The Great Shelby Holmes may have finally met her match in this humorous sequel to Elizabeth Eulberg’s fresh twist on Sherlock Holmes.
Being friends with a super sleuth isn’t easy, especially when she’s nine years old and four feet tall, and full of attitude. But for eleven-year-old aspiring writer John Watson, being friends with Shelby Holmes is just the adventure he’s looking for.
In the few weeks since moving to Harlem with his mom, Shelby has been training John in the art of observation-a skill that comes in handy on the first day of school. John’s new teacher, Mr. Crosby, is acting suspiciously, and Shelby knows this is a mystery worth investigating. But as Shelby and John dig deeper, they discover that there may be someone unexpected involved–someone who may have Shelby beat.
I’m admittedly a big fan of Holmes from his incarnation under the adept hands of Sir Arthur Conan Doyle to the various iterations that have dotted across literary and media history throughout the years.
This variant is one of the cuter ones and definitely perfect for the younger generation coming up in a world that is daring to go beyond the long held beliefs on gender.
Eulberg, in her second book of this series, turned Holmes into a girl who is so smart (obviously) she’s been moved up a couple of grades in school where she meets a new sidekick and seemingly only friend – Watson. Like his predecessor Dr. John this young child is responsible for narrating the life of Holmes so we can be clued in to how she operates in the world. In this story we even get to meet the infamous Moriarty in the form of yet another gender different character.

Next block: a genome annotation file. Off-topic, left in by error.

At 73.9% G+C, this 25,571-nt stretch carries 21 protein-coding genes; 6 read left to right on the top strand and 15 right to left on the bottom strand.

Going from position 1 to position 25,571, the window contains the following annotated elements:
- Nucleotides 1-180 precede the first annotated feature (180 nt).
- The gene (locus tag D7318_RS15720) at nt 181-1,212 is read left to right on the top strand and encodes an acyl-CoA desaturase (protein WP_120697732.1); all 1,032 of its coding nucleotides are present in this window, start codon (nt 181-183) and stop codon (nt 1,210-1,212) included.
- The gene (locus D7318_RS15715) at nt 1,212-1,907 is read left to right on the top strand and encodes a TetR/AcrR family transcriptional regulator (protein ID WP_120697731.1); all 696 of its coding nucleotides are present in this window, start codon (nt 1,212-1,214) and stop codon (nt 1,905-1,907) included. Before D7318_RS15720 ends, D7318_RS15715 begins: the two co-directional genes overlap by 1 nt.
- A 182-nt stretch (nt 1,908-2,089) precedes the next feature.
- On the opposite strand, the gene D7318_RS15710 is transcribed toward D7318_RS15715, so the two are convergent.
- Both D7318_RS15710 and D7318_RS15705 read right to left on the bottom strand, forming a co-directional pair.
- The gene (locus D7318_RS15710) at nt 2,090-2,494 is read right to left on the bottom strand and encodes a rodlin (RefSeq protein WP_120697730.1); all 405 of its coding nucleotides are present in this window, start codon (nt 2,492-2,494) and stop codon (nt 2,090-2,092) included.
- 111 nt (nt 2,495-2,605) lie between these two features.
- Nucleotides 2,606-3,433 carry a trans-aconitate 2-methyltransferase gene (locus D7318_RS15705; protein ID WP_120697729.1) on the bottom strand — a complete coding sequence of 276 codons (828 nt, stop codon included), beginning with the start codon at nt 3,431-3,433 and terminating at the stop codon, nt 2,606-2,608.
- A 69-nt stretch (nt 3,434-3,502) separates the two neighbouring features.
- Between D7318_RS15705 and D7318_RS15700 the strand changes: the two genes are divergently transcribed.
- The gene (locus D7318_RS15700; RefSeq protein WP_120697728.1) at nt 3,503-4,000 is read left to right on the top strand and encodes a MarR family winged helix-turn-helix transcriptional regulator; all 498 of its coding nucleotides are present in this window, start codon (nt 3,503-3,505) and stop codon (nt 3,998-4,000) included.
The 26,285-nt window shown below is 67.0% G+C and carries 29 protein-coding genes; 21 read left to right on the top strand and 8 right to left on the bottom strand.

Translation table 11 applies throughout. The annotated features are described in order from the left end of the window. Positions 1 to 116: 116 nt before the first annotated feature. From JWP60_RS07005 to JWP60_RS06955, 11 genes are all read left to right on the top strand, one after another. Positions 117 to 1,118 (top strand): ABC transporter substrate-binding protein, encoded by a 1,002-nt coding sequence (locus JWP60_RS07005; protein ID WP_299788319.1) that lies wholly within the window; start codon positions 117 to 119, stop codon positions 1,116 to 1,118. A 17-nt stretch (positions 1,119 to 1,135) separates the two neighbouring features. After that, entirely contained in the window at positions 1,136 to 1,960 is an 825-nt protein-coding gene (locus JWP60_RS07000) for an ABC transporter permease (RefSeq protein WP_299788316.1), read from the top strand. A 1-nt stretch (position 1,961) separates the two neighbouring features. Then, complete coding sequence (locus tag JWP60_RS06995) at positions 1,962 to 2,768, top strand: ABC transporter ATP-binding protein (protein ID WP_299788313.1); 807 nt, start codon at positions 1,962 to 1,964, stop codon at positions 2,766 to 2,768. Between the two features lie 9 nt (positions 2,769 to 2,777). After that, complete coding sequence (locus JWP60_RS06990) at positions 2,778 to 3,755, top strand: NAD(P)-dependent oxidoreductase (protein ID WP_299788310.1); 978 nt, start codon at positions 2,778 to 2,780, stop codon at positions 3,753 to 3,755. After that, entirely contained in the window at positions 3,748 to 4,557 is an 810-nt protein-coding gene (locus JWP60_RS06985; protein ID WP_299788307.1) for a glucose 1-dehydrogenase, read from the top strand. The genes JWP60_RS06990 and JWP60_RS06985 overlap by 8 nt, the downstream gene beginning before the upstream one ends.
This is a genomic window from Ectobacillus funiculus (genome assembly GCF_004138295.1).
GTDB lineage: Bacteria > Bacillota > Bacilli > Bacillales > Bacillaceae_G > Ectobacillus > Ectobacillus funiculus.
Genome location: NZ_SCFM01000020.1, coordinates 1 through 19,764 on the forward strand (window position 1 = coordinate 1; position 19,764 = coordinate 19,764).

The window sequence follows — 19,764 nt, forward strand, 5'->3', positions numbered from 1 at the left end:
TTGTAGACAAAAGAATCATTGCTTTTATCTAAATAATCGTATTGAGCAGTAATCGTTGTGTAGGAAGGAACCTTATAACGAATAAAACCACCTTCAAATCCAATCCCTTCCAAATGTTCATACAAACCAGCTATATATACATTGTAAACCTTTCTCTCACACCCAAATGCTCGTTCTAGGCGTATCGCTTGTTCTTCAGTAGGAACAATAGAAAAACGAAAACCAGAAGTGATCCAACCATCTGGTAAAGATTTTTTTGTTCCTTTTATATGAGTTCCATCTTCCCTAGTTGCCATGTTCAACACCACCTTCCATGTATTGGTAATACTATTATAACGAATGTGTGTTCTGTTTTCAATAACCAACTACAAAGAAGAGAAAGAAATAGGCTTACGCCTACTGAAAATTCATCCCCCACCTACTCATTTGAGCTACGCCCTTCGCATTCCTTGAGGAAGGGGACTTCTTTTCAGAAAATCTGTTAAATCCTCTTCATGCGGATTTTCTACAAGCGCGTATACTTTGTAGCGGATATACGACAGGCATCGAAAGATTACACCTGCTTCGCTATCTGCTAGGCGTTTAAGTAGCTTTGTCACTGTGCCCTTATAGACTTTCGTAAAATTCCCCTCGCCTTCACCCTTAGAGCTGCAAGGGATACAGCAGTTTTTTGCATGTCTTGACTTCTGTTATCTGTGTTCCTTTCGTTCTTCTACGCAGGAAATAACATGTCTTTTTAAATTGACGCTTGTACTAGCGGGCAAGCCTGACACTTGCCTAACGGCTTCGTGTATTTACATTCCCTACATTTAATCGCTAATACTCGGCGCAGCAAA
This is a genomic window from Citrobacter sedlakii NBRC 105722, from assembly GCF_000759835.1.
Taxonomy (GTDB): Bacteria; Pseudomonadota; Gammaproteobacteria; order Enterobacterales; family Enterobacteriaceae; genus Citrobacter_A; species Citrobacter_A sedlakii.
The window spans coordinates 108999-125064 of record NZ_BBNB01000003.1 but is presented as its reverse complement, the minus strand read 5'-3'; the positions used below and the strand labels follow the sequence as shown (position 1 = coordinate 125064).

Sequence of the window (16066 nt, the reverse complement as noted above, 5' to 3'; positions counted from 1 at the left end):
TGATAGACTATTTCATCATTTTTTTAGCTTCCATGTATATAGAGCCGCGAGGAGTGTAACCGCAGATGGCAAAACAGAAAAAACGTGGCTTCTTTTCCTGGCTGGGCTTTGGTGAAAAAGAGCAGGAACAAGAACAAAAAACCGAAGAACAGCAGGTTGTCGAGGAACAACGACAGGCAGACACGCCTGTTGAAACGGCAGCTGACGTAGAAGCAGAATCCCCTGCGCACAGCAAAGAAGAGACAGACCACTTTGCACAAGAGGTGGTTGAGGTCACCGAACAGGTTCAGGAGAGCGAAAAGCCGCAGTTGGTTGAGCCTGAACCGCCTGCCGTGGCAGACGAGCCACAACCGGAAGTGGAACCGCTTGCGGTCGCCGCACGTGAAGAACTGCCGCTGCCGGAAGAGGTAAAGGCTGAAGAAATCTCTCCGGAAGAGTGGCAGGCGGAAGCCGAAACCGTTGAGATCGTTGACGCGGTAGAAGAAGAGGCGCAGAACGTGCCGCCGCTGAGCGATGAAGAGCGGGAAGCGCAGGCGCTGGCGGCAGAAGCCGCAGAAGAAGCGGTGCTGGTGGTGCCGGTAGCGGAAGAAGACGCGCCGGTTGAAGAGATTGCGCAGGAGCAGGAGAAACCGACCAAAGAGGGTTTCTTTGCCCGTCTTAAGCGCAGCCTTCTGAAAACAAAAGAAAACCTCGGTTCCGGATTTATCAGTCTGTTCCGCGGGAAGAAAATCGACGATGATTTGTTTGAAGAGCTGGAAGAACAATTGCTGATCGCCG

The fun and ingenious ways she uses deductive reasoning is on full display complete with the detached, almost borderline rudeness, of the classic Holmes personality.
Unlike Elementary, Sherlock or other current iterations of the original Holmes character this one is much more appropriate for the younger audience when it comes to level of mystery, character interaction, and dialogue.
My only complaint is that unlike all the other books, tv shows or movies I’ve read/watched this version of the Holmes’ personality came off on the irritating side.
As egotistical as the character of Holmes could be there was always something endearing that made you feel impressed by his abilities and wishing he was real because maybe our crime rate would decrease, lol.
Shelby just comes off egotistical without the endearing quality as if she has this constant need to show off her intellect and prove she’s superior to everyone around her. I don’t think it has anything to do with her being a kid because recently I read The Baker Street Peculiars, The Baker Street Four and Artie Conan Doyle Mysteries which all use kids as their focus. Plus I grew up with Encyclopedia Brown.
My issue with her character is more than likely not going to be shared by children who have had as much exposure to Holmes variations the way I have so I wouldn’t let my opinion on that sway you away from this book. It’s so hard to find decent material for kids of this age range you should definitely give yours a chance with this.
If you haven’t read the first I wouldn’t be too worried about it because it fits very well as a standalone.
Thank you to Netgalley and Bloomsbury USA for allowing me to review this book.
*synopsis and pic from netgalley.com
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